For the first time, the Stockade Faire will coincide with a new event: the OMG Art Faire, a four-day showcase of local and East Coast artists curated by Janet Hicks of One Mile Gallery. In a barter exchange with real estate bigwig Neil Bender, the event will take over the historic back space of the Wall Street Music Hall (formerly home to BSP).

As he sought to increase the physical and economic footprint of the event, Nutley wanted to engage Wall Street and thought to do it through visual art. He reached out to Janet Hicks, the director of Kingston-based One Mile Gallery and VP of the international nonprofit Artist Rights Society. Hicks jumped at the chance to curate a multi-gallery show in the backroom of BSP. With her gallery still shuttered out of caution for COVID, she launched in headlong, founding OMG Art Faire.

“There are art shows all over the Hudson Valley—but you have to travel all over,” says Nutley, explaining. “Here we are putting 20+ galleries in one space with hard walls and lighting. People can walk around.” The show features local artists, many of which are represented by galleries in the city and so don’t often show locally; artists from galleries throughout the Northeast; and even work by Bard students. The mediums span from photography and painting to sculpture, performance, and site-specific installations, taking over the sprawling 23,000-square-foot space with built-out pop-up gallery booths. “Janet has engaged the whole space,” Nutley says.

Over 22 galleries and artists will exhibit at OMG ArtFaire, including Jane Lombard Gallery, Jim Kempner Fine Art, Field Projects, One Mile Gallery, Kenise Barnes Fine Art, 11 Jane Street, Jane Deering Gallery, High Noon Gallery, Theodore Art, BK Projects, Ver Sacrum Fine Art, Cade Tompkins Projects, Soapbox Arts, and Alabama artist collective Gee’s Bend Quilters. Individual artists on view include Samantha French, Aaron Hauck, Kyle Meyer, Mike King, and artist/filmmaker Guy Maddin. At the VIP opening tonight, September 30, artist Jim Watt will perform 1000W, his multi-dimensional project with jazz musicians.

Much Ado

Despite the fair’s goal of generating more business for local retailers, makers, and artists, the event has sparked controversy in a city struggling with gentrification and a housing crisis amid the ongoing stresses of COVID.

Earlier this week, Kingston resident Ali Gruber (known to many as DJ Ali) took to the airwaves to discuss Stockade Faire with Erica Brown on her Radio Kingston show “Let’s Talk, Kingston.” Gruber summed up the public discontent saying, “I don’t think there is a perfect way to do anything, but I do think that...language is really important. I think transparency is really frickin’ important…Instead of saying this event is sponsored by Neil Bender, the language is like ‘oh the Heermance Family Farm’ and ‘using the Wall Street Music Hall.’ There isn’t a lot of transparency, it’s very opaque and vague. If you want to be straight up, ‘Yes I support gentrification, this is what I want. I want rich people to come, blah, blah, blah,’ that’s great—just be transparent about it and stop fetishizing this local yokel ‘come be a part of this Hudson Valley community.’ Our community is torn apart and hurting right now. I just wish that there would be more transparency around the language that was used to try to get people to be involved in this fair.”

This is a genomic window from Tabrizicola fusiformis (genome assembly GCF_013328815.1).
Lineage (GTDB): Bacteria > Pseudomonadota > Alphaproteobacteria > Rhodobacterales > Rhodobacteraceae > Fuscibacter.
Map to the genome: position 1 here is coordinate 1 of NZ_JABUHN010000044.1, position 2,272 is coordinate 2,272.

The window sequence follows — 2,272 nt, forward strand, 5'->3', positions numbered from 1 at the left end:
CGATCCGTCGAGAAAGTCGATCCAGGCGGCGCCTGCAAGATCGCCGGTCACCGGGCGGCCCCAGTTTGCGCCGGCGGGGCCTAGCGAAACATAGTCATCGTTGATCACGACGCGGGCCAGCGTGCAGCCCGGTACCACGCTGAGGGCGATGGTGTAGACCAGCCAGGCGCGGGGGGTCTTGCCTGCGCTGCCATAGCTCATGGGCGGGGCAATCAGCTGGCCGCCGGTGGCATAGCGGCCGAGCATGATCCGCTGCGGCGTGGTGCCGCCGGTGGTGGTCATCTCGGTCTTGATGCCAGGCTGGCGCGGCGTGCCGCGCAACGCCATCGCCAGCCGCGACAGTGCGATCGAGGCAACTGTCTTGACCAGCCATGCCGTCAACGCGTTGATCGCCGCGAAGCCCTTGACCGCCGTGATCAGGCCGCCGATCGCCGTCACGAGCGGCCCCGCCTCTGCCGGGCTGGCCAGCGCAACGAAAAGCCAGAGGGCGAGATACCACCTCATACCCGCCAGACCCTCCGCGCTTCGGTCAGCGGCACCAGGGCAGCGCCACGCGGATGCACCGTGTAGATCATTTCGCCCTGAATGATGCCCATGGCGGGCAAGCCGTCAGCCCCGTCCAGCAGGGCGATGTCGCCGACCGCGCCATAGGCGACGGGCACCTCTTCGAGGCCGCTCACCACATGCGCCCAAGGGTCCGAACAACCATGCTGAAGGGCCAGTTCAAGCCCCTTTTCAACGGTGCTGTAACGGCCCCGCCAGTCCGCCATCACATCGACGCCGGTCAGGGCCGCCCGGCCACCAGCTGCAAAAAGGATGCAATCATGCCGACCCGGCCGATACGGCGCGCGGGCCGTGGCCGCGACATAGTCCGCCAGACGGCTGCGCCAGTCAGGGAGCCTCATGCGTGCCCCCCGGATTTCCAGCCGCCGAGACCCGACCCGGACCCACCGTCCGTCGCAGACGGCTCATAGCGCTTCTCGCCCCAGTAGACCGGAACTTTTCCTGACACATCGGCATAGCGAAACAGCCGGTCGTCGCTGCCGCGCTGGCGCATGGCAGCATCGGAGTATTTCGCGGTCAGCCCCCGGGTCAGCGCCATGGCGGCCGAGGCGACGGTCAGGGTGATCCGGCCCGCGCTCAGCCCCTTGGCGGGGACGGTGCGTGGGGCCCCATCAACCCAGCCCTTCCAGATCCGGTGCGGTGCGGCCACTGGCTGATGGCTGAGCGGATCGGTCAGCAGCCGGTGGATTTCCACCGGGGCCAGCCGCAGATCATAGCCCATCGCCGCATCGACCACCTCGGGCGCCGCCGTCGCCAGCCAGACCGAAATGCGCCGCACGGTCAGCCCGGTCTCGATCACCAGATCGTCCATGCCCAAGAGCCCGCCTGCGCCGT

Nutley, who expects the event to draw anywhere from 6,000 to 7,000 visitors, insists that Stockade Faire is intended to be inclusive and uplifting. “The event itself is beautiful—a chance for us all to dance in the streets together,” he says. “Our messaging ultimately is about inclusivity and welcoming new neighbors. This event is funded entirely by local businesses and individuals—none of whom are Neil Bender, but the ‘ambiguity’ most likely stems from a rumor that was spread about Neil Bender funding the event. Anyone who's been to the last two events will tell you it's a beautiful mix on the dance floor of young, old, long-time locals, and newcomers alike. All things said, this is a free community event with an open invitation to everybody.”

OMG Art Faire runs from September 30 through October 3 at Wall Street Music Hall, and Stockade Faire will take place on October 2 on Wall and North Front streets in Kingston.